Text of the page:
The Collection

The October 27 Archive currently contains 176 objects and is regularly being expanded with more material. The archive includes flyers and programs from community gatherings held since the October 27 attack, a comprehensive collection of news coverage about the day of the event, oral history recordings reflecting a diverse array of experiences, and historical documentation about the Jewish experience in Western Pennsylvania.

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You can view all the materials currently included in the archive using the browser below. Each object has been described and cataloged to help you discover materials, learn about these materials, understand the context in which these materials were created, and draw connections between different materials. You can refine the browsing experience using various filters, including creator, type, and subject. Some of these filters have already been used to create preset galleries, each organized around specific aspects of the archive. You can also look for specific words and phrase found in the archive using a keyword search.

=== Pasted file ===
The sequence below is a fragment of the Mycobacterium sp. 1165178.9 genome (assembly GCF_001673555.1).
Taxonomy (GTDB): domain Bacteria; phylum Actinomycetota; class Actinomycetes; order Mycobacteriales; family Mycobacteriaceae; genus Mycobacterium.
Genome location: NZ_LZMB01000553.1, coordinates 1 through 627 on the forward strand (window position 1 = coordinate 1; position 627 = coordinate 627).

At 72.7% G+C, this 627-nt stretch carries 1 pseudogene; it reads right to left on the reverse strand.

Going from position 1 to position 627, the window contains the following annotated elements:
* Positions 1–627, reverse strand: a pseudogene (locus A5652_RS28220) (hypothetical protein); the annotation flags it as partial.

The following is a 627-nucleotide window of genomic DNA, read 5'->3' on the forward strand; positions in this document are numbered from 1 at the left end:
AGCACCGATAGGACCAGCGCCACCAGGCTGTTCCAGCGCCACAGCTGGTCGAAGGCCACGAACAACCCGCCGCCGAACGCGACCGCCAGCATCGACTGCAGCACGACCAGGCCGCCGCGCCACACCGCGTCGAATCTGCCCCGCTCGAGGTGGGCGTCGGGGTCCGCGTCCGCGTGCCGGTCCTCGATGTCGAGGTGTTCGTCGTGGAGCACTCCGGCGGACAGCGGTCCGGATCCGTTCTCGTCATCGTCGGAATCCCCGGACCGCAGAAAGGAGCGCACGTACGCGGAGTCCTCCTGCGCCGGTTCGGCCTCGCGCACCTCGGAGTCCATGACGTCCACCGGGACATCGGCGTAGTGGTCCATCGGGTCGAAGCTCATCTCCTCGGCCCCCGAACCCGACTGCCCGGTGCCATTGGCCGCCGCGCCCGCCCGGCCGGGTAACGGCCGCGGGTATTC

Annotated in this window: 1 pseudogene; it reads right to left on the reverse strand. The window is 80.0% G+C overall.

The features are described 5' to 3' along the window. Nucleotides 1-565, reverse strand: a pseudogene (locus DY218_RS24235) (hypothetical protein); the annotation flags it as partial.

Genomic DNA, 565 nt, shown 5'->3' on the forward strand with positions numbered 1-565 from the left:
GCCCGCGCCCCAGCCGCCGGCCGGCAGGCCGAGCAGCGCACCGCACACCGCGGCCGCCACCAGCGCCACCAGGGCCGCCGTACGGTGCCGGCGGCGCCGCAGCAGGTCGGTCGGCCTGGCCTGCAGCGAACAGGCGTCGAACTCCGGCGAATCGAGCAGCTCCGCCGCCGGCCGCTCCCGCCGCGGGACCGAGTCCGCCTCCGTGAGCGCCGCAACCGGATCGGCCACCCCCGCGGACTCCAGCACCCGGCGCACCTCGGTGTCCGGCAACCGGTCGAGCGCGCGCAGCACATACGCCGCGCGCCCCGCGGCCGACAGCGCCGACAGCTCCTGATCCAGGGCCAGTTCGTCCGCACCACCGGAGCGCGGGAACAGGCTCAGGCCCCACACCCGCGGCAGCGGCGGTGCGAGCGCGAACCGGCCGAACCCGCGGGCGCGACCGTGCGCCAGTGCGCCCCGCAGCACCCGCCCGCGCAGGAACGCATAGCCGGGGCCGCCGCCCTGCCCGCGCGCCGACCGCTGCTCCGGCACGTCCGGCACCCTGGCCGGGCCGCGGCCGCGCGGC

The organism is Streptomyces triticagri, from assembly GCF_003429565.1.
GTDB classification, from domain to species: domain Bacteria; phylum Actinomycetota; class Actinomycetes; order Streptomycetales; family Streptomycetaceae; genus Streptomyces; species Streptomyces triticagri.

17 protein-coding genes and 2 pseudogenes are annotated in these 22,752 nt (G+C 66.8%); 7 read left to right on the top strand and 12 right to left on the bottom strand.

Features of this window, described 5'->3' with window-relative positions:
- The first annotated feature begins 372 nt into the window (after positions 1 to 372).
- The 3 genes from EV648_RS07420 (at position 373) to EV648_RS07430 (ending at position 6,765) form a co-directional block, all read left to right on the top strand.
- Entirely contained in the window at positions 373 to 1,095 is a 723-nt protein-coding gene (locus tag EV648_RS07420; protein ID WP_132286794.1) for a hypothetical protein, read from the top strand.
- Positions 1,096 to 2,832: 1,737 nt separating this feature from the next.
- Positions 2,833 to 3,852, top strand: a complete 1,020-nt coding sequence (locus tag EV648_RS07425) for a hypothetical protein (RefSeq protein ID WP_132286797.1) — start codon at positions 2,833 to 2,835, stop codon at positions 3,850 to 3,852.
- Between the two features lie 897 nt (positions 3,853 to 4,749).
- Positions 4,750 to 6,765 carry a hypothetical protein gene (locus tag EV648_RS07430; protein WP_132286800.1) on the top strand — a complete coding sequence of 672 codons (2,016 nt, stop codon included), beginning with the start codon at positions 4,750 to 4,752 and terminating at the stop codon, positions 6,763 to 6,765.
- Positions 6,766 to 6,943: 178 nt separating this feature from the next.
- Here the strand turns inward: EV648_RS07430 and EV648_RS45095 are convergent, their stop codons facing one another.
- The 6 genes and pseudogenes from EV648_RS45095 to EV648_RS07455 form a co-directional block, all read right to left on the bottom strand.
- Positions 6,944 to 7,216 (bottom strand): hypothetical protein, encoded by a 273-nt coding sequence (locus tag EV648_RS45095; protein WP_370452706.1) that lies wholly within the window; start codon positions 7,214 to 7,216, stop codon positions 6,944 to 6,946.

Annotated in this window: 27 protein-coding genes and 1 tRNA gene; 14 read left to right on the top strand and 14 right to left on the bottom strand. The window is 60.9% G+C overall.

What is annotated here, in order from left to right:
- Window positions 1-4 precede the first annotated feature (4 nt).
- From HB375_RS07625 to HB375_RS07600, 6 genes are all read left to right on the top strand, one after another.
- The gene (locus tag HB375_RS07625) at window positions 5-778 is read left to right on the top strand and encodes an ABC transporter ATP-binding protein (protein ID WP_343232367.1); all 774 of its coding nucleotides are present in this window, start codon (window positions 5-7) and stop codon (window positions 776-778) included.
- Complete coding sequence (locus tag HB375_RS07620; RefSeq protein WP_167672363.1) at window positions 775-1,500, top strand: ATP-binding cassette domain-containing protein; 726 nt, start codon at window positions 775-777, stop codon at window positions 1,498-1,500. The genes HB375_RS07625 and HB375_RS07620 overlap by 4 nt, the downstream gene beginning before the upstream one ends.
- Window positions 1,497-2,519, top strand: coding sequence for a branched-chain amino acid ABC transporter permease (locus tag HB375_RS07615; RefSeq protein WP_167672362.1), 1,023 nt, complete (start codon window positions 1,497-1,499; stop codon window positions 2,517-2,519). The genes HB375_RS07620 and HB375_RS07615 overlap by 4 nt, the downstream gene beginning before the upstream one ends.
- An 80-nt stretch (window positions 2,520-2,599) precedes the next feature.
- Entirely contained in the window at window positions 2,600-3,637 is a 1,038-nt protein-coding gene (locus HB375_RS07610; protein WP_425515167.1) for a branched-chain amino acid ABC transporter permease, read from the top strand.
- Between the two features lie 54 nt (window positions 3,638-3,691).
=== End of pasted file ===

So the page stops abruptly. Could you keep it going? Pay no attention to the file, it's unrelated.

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Beth Israel Congregation (Washington, Pa.) memorial service program

Program for a memorial service at Beth Israel Congregation in Washington, Pa. Shows an illustration of the synagogue and lists speakers for the evening.

Historical Notes

Beth Israel Congregation in Washington, Pa. held a memorial service for the victims of the October 27 attack on the first Friday night after it occurred. The service included remarks from Rabbi David C. Novitsky, Washington County Court of Common Pleas Judge Ketherine B. Emery, Pastor gary Gibson of North Buffalo Presbyterian Church, Eric Lidji of the Rauh Jewish Archives, and Beth Israel Congregation Vice President Marc Simon, who parents Bernice and Sylvan Simon were murdered in the attack.

Use and Reproduction

Property rights reside with the Senator John Heinz History Center. Literary rights are retained by the creators of the records and their heirs. For permission to reproduce or publish, please contact the Library and Archives of the Senator John Heinz History Center.

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